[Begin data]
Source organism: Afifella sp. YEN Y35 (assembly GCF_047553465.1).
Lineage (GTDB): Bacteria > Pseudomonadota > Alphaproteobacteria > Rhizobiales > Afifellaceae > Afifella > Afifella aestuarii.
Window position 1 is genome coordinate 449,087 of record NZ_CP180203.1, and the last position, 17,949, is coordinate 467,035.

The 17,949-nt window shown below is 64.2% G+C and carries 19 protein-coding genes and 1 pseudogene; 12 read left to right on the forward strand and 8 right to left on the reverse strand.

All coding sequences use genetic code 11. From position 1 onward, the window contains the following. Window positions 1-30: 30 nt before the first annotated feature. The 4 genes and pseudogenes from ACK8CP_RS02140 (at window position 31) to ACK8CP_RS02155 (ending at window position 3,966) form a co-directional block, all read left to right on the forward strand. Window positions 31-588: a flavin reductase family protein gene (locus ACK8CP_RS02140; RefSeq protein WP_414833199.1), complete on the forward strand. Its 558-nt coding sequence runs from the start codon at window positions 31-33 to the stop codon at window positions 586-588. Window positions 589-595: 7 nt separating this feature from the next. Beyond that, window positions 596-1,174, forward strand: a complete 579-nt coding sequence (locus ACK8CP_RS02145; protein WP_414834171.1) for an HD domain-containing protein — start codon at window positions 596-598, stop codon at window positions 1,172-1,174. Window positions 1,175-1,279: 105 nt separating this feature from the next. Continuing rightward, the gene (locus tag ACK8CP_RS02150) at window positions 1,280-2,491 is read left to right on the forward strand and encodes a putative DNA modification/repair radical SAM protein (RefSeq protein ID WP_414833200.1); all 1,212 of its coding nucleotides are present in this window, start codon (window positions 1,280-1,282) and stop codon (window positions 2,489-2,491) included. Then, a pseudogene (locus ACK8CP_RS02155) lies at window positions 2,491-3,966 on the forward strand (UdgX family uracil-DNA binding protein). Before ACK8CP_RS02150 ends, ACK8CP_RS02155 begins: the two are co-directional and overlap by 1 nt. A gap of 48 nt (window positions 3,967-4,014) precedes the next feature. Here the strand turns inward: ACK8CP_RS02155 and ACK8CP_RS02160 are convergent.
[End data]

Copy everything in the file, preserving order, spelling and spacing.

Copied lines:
Source organism: Afifella sp. YEN Y35 (assembly GCF_047553465.1).
Lineage (GTDB): Bacteria > Pseudomonadota > Alphaproteobacteria > Rhizobiales > Afifellaceae > Afifella > Afifella aestuarii.
Window position 1 is genome coordinate 449,087 of record NZ_CP180203.1, and the last position, 17,949, is coordinate 467,035.

The 17,949-nt window shown below is 64.2% G+C and carries 19 protein-coding genes and 1 pseudogene; 12 read left to right on the forward strand and 8 right to left on the reverse strand.

All coding sequences use genetic code 11. From position 1 onward, the window contains the following. Window positions 1-30: 30 nt before the first annotated feature. The 4 genes and pseudogenes from ACK8CP_RS02140 (at window position 31) to ACK8CP_RS02155 (ending at window position 3,966) form a co-directional block, all read left to right on the forward strand. Window positions 31-588: a flavin reductase family protein gene (locus ACK8CP_RS02140; RefSeq protein WP_414833199.1), complete on the forward strand. Its 558-nt coding sequence runs from the start codon at window positions 31-33 to the stop codon at window positions 586-588. Window positions 589-595: 7 nt separating this feature from the next. Beyond that, window positions 596-1,174, forward strand: a complete 579-nt coding sequence (locus ACK8CP_RS02145; protein WP_414834171.1) for an HD domain-containing protein — start codon at window positions 596-598, stop codon at window positions 1,172-1,174. Window positions 1,175-1,279: 105 nt separating this feature from the next. Continuing rightward, the gene (locus tag ACK8CP_RS02150) at window positions 1,280-2,491 is read left to right on the forward strand and encodes a putative DNA modification/repair radical SAM protein (RefSeq protein ID WP_414833200.1); all 1,212 of its coding nucleotides are present in this window, start codon (window positions 1,280-1,282) and stop codon (window positions 2,489-2,491) included. Then, a pseudogene (locus ACK8CP_RS02155) lies at window positions 2,491-3,966 on the forward strand (UdgX family uracil-DNA binding protein). Before ACK8CP_RS02150 ends, ACK8CP_RS02155 begins: the two are co-directional and overlap by 1 nt. A gap of 48 nt (window positions 3,967-4,014) precedes the next feature. Here the strand turns inward: ACK8CP_RS02155 and ACK8CP_RS02160 are convergent.